May 2016 Pulse
In his fascinating book, Triumph of the City the world-renown economist Edward Glaeser describes the significance of cities in the history of human civilisation with great eloquence and inimitable passion. ‘Cities’, he writes, ‘the dense agglomerations that dot the globe, have been the engines of innovation since Plato and Socrates bickered in an Athenian marketplace’.
Presently about 54 percent of the world’s population live in cities, which Glaeser memorably describes as humanity’s ‘greatest invention’. The United Nations predicts that by 2050, the proportion of people living in urban areas is expected to increase to 66 percent.
In recent years, a number of Christian theologians have been reflecting on the significance and meaning of the city, and construcitng what may be described as a theology of the city. A notable contribution to these reflections is surely Timothy Gorringe’s A Theology of the Built Environment, published more than ten years ago.
The perceptive reader of the Bible, however, will notice that the city is not regarded very highly in its pages.
We do not have to venture too far into the Bible to find a city that symbolises the colossalism and rebelliousness of the human spirit. The building of the first skyscraper described in Genesis 11 was a clear expression of human defiance against God, making Babel the quintessential city of rebellion.
In just a few short chapters later, we arrive at two cities that together signify the epitome of human depravity. There can be no doubt that the great sin of Sodom and Gomorrah is sexual perversion, those degrading habits and practices that are detestable in the eyes of the holy God (Genesis 19; Jude 7).
In the final chapters of the Bible we find a city – personified as a woman – that embodies every kind of idolatry and abomination, and the persecutor of Christians. In describing this city, John does not mince his words: ‘And on her forehead was written a name of mystery: “Babylon the great, mother of prostitutes and of earth’s abominations”. And I saw the woman, drunk with the blood of saints, the blood of the martyrs of Jesus’ (Revelation 17:5).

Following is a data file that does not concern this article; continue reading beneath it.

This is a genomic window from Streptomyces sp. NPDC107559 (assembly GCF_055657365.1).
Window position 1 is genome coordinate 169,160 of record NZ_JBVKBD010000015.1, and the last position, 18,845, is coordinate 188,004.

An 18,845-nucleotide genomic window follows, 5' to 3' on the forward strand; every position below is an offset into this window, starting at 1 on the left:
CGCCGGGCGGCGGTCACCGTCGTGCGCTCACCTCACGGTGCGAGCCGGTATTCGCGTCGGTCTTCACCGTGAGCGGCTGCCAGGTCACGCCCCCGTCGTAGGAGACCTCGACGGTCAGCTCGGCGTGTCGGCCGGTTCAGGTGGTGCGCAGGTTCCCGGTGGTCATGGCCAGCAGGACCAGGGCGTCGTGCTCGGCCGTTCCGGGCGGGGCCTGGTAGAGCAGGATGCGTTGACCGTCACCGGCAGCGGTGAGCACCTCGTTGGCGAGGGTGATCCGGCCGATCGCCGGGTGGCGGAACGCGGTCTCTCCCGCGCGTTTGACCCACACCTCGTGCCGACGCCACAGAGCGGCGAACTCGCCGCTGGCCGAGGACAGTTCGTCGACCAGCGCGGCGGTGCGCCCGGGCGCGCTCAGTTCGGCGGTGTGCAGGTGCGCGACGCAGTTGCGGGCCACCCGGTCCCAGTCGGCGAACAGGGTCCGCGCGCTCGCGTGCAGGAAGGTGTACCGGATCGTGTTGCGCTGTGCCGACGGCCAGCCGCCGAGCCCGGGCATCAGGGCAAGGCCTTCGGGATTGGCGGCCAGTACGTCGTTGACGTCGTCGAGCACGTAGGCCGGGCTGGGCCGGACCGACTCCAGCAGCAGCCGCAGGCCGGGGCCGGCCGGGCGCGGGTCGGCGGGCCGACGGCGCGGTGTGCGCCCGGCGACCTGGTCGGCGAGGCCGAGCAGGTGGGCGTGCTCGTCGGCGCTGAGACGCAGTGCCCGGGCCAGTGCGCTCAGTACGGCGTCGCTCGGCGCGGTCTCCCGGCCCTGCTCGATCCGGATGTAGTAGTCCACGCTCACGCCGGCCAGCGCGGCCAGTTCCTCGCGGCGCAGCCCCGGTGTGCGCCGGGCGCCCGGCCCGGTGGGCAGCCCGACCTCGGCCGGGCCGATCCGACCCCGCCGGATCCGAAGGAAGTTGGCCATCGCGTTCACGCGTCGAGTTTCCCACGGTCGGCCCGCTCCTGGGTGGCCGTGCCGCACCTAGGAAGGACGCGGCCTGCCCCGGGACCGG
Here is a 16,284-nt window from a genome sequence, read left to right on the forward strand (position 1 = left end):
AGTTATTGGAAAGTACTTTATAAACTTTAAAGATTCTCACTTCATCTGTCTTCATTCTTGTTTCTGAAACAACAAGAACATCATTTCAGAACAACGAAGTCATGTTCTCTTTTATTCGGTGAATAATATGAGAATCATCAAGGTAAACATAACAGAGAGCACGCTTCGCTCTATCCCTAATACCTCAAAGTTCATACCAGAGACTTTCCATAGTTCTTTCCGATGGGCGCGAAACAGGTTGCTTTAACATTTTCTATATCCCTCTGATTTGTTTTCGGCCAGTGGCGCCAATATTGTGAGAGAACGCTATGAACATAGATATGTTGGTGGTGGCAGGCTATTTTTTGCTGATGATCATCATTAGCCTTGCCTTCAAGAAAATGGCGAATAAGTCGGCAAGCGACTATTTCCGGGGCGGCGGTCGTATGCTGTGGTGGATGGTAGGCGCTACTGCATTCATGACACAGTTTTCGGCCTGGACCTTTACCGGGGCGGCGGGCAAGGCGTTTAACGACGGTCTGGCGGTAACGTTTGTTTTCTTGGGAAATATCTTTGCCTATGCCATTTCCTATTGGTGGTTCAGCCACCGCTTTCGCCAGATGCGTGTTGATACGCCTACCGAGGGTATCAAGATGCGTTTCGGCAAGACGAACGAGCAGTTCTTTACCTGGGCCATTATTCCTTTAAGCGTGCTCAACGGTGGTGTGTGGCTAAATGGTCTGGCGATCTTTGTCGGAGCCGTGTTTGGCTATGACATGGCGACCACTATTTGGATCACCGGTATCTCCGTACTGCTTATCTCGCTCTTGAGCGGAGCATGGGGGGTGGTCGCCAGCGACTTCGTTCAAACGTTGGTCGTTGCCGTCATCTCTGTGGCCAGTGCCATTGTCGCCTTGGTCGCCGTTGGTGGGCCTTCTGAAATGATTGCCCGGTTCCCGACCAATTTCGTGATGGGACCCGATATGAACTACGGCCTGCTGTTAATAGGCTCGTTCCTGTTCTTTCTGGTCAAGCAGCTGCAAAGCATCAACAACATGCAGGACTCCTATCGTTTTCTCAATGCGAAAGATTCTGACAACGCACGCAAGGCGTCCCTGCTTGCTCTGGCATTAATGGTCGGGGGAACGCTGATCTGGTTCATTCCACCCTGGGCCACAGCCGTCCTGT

It is therefore not at all surprising that some Christian thinkers see the city as the very antithesis of the will of God for humankind.
The most forceful and eloquent among them is surely the French Christian philosopher Jacques Ellul, for whom the city signifies the rejection of Eden and the quintessential symbol of sin, the ‘world’ and the powers of hell.
To see the city in such a negative light, however, is to fail to appreciate the complexity of the Biblical portrayal. Most crucially, it is to fail to see the significance of the fact that although the Bible began with a garden, it ended with a city.
In the midst of the Bible’s negative use of the city as a symbol of human evil, we find the powerfully redemptive imagery of the cities of refuge in Joshua 20 that serve as safe havens for persons guilty of manslaughter. These cities, built on the basis of the divine imperative, serve as the striking symbol of justice and mercy.
In Israel’s great wisdom literature and in the testimony of her prophets, we find an even more remarkable imagery of the city as a place of security and prosperity. ‘Then they cried to the Lord in their trouble’, writes the Psalmist, ‘and he delivered them from their distress. He led them by a straight way till they reached a city to dwell in’ (Psalm 107:6-7).
The city is depicted as a home, a refuge from the dangers and terrors of the wilderness, where the human community could flourish. The meaning of the city therefore transcends the buildings and the shared spaces, important though they are. As Gorringe puts it, ‘It was early recognised that it was the community, and not the built environment, which makes a city’.
The existence of cities therefore tells us profound things about ourselves and about our species. ‘The enduring strength of cities’, writes Glaeser, ‘reflects the profoundly social nature of humanity. Our ability to connect with one another is the defining characteristic of our species’.
‘Cities’, argues Gorringe succinctly, ‘instantiate social relations of difference without exclusion’. The city manifests this more powerfully than the town or the village simply because of the density and diversity of its population.
The Christian theologian or thinker must therefore avoid two extremes when reflecting on the meaning and significance of the city.
The first extreme is to follow Ellul uncritically and regard the city as the evil invention of the fallen man. And the second is to idealise the city and to see it as the guarantor of human happiness and peace.
Cities are in reality a mixed blessing, caught in the tension that characterise our time, between the first advent of Christ and his return.
And in this ‘time between the times’, human cities enigmatically are at once the locus of sin and evil and the environment where everything that is associated with what it means to be human – relationships, community, art, science, technology, music, commerce – may flourish.
In the midst of tensions and contradictions, however, cities can also be the locus of the presence of God.
In Ezekiel 48, we have a powerful description of the restoration of the city. In looking for best way to characterise the restored city, Ezekiel writes: ‘And the name of the city from that time on shall be, The LORD is there’ (Ezekiel 48:35).
The city that upholds justice and mercy can be a place that welcomes and honours the holy God. It can be a faint but real reflection of that heavenly city, the New Jerusalem, where glory of the Lord is resplendent and where nothing unclean, detestable and false can be found (Revelation 21: 27).
Dr Roland Chia is Chew Hock Hin Professor of Christian Doctrine at Trinity Theological College and Theological and Research Advisor of the Ethos Institute for Public Christianity.